Monday, 4 May 2009

Defend Peaceful Protest

Readers of Next Left may be interested in a new campaign, Defend Peaceful Protest, which has just been launched.

The need for the campaign has been underscored in the past few days. First, there is the recent report by the Met to the Metropolitan Police Authority. This essentially tries to rewrite history, intimating, amongst other things, that the police did not apply a kettle at the Bishopsgate Climate Camp on April 1. In addition, we have the increasing use of bail conditions to clamp down on peaceful protest. And the recent revelation that government Departments have been gathering intelligence on protesters and passing this on to the police.

The campaign will seek to bring an end to the use of kettling against peaceful demonstrations. It will work to uphold the distinction between 'unlawful' and 'violent' protest. As Guy Aitchison has argued, the police don't seem to acknowledge this distinction. As he commented on a recent post on better citizenship education for the police:

'A good place to start would be to teach the police the difference between a protest being "lawful" and a protest being "peaceful". At the moment they deliberately confuse the two so that if anything happens at a protest which is unlawful they shut down the entire protest.'

But to treat all 'unlawful' protest as on a par with violent protest is to prohibit civil disobedient protest, something which has a perfectly legitimate role in a democratic society.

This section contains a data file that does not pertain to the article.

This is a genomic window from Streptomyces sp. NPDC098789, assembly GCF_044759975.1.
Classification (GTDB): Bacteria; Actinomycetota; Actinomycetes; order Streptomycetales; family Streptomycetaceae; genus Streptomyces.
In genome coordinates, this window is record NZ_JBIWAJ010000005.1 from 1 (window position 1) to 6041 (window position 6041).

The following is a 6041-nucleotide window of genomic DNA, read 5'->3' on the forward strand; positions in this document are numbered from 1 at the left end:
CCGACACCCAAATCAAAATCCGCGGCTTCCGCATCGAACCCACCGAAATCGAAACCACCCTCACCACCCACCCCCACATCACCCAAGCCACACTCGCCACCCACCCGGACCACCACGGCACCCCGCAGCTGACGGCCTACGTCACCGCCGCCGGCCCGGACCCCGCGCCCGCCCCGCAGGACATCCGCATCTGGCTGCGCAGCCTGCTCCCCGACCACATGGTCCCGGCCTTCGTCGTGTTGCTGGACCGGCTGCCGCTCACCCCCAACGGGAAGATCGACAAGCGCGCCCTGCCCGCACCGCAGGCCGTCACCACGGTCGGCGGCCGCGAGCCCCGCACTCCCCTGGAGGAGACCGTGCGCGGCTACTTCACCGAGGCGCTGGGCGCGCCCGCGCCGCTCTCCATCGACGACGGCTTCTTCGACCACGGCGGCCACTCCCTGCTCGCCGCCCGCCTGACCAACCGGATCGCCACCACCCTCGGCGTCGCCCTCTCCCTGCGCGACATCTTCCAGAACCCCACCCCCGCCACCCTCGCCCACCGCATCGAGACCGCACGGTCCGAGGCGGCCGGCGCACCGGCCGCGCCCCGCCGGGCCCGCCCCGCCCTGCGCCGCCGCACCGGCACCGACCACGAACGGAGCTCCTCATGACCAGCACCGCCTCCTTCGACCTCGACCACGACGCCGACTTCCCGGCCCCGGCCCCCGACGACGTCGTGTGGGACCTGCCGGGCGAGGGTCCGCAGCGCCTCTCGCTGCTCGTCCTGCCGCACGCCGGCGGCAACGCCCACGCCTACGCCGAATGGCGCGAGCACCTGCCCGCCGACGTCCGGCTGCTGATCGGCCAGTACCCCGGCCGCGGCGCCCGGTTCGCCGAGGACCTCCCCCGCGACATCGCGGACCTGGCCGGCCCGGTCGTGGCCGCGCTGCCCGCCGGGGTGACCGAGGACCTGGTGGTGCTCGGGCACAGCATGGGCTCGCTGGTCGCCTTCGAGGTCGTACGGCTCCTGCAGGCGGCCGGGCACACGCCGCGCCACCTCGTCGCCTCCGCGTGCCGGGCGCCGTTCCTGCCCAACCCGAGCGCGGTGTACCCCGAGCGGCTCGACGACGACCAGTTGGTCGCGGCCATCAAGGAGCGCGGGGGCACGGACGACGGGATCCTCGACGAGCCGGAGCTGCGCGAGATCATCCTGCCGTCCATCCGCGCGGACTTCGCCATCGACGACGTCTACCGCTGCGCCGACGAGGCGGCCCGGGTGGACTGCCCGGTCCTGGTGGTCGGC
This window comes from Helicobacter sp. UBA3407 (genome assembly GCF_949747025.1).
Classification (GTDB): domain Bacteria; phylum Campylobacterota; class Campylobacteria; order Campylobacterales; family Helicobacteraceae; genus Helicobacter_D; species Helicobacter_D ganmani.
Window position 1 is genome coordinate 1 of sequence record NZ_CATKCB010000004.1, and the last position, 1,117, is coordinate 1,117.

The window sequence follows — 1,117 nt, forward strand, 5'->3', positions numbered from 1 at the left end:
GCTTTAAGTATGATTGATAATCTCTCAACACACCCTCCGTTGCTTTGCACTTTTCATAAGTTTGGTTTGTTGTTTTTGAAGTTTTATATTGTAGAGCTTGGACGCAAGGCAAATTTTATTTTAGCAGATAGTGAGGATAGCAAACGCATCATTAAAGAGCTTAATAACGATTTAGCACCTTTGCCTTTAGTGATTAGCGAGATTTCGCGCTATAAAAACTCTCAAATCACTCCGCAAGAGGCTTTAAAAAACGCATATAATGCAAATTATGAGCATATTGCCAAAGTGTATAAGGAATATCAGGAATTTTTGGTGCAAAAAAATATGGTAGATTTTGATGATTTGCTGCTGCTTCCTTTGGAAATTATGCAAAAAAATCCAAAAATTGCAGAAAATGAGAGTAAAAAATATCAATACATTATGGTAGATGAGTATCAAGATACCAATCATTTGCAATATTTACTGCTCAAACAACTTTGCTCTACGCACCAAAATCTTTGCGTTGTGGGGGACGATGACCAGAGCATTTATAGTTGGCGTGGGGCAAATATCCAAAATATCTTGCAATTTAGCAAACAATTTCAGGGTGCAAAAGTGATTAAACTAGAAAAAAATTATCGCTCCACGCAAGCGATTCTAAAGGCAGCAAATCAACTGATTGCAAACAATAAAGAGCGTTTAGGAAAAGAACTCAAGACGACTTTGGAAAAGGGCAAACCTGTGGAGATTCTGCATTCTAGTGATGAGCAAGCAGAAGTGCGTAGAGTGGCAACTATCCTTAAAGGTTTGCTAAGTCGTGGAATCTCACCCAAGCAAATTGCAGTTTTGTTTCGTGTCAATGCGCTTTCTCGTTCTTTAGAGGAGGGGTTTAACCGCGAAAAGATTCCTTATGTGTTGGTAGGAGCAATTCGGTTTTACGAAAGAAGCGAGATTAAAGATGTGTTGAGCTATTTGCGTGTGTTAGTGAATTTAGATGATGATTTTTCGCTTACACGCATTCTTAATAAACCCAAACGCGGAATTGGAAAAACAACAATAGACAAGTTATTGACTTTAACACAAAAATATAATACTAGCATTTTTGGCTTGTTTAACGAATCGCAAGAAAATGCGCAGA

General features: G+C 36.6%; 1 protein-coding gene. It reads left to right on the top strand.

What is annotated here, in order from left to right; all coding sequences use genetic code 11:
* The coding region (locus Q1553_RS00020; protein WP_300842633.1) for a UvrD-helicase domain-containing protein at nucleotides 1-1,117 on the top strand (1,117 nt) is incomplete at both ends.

Defend Peaceful Protest matters mostly for the sake of our civil liberties and for the sake of the environment (the issue around which so much peaceful protest is now engaged).

But it also has relevance to the future of Labour. Labour carries a lot of responsibility for creating the current legal and cultural environment that is so hostile to peaceful protest. Now, at a time of ideological and policy drift, it is vital for Labour supporters to assess critically what we have been doing or supporting for the past decade or more. In taking the first steps down the hard road to renewal, it is essential that we reconnect with the libertarian currents of the Labour tradition. And one way to do that is to support campaigns like Defend Peaceful Protest.

1 comment:

Immanuel Kant said...

The Liberal Republic fails to destroy the domination relationship between producer and consumer, in the quasi-markets it promotes. Consumer's should have the right to elect management in their producer in order to help construct management decisions.